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The dynamics of an evolving European security and defence policy being accelerated by a shift in global security governance with the end of the cold war

Schorr, C. (2008) The dynamics of an evolving European security and defence policy being accelerated by a shift in global security governance with the end of the cold war.

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Abstract:Within the European Community attempts to integrate in the field of security and defence during the cold war failed, such as the European Defence Union. It did not work out due to the impossibility of finding consensus among the Member States on this issue on which national interests seemed to diverge too much, but also due to the predominant role of the NATO and the Western European Union (WEU). These two organisations were in charge of decision-making concerning security and defence matters in Europe during the cold war. After the cold war the role of the WEU and NATO in this respect became however a different one. This had to do first attempts of integration since the failed European Defence union were taken in 1992 with the establishment of the EU by the Maastricht Treaty and its three pillar structure whose successive treaty amendments lay the ground for the integration of security and defence into the Union framework. Member States, and especially France and the UK, had not been able to reach unanimous decisions and thus to foster integration in the policy field of Security and Defence until the European Council of Nice in 2000. These two key countries have been playing a significant role and do so until today in matters of European security and defence. Prior to their initiative of St. Malo in 1998 the European security and defence had mainly remained an issue of intergovernmental policy-making. How came the shift about in the end of 1990 towards more integration in the field of European defence and security? Why were the EC/EU not able to integrate in this field already during the cold war? At first sight, the answer to these questions seem to be self-evident concerning the predominant role of NATO and WEU, but regarding the fact that integration was reached in other fields, such as economics through the establishment of the Internal Market, they are not. One can thus assume that the EC/EU was facing obstacles on the way towards integrating security and defence into a common policy framework. This is exactly what will be examined in this paper: the factors which led to the European integration process in this field and the sudden intensification of the latter. Therefore I will focus on the following research question: Why has the EC/EU been struggling with institutionalising an effective and autonomous security and defence policy (ESDP) until the end of the 1990s?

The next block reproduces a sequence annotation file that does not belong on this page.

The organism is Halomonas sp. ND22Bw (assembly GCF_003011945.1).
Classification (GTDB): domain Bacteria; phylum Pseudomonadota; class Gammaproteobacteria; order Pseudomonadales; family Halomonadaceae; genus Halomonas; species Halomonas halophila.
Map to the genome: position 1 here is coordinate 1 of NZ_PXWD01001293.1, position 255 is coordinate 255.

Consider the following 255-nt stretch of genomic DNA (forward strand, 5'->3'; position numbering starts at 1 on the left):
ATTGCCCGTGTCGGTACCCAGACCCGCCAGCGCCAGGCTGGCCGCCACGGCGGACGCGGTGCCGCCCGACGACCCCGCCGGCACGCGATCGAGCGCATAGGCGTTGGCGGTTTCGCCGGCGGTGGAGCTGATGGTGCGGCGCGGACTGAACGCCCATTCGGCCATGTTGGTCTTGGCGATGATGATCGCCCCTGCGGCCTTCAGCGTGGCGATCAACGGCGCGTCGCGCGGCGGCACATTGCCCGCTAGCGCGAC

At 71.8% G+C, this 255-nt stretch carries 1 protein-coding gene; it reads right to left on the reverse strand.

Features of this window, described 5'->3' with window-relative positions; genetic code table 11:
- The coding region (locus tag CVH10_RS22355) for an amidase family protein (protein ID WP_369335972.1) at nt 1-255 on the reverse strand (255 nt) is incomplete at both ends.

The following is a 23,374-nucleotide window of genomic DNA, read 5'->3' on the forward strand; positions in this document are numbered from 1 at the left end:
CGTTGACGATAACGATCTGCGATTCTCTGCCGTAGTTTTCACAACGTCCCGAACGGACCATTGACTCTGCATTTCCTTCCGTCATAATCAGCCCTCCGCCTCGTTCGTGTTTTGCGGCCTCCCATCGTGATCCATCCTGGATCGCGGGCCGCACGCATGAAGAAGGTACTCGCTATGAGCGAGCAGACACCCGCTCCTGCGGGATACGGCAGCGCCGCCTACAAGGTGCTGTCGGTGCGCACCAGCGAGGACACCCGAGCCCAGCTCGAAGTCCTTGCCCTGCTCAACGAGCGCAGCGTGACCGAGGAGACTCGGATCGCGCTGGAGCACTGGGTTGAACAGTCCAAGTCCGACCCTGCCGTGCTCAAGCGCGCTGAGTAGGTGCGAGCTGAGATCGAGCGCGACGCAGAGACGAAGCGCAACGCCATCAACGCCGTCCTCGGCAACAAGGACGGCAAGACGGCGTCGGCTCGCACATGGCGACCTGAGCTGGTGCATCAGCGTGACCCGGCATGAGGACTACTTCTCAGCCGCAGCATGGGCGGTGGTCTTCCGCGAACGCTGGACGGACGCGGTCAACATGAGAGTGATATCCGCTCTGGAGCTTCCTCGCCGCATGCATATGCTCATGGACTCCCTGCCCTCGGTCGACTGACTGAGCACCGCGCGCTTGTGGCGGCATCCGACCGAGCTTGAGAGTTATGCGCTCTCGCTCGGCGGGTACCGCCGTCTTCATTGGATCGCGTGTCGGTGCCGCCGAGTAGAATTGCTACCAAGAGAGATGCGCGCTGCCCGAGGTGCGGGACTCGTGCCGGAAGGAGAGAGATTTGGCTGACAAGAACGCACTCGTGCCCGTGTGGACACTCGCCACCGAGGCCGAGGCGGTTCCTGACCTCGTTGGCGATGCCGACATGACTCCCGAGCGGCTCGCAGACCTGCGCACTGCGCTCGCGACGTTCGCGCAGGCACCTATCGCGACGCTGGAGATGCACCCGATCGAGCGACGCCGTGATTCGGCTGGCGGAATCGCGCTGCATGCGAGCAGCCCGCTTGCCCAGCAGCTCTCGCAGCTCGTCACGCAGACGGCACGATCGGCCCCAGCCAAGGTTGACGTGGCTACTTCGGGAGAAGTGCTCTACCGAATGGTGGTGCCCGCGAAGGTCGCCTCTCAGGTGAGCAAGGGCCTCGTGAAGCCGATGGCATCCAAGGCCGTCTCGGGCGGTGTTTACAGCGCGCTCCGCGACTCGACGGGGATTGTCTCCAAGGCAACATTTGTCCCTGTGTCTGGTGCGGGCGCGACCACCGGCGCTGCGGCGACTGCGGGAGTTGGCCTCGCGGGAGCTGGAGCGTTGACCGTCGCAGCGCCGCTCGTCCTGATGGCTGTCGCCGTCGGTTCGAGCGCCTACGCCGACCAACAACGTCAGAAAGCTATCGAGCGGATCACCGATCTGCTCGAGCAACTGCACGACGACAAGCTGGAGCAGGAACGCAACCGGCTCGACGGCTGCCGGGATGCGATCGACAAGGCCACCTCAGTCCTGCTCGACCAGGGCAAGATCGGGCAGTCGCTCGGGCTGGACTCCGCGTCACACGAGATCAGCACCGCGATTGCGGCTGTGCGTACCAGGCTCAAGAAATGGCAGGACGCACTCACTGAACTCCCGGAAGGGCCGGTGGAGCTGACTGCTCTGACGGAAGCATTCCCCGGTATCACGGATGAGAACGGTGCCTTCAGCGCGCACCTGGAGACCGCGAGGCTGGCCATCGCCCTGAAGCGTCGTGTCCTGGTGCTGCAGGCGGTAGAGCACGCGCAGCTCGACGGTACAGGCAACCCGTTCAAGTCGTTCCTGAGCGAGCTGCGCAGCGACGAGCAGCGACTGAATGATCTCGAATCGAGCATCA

Item Type:Essay (Bachelor)
Faculty:BMS: Behavioural, Management and Social Sciences
Subject:89 political science
Programme:European Studies BSc (56627)
Link to this item:http://purl.utwente.nl/essays/59041
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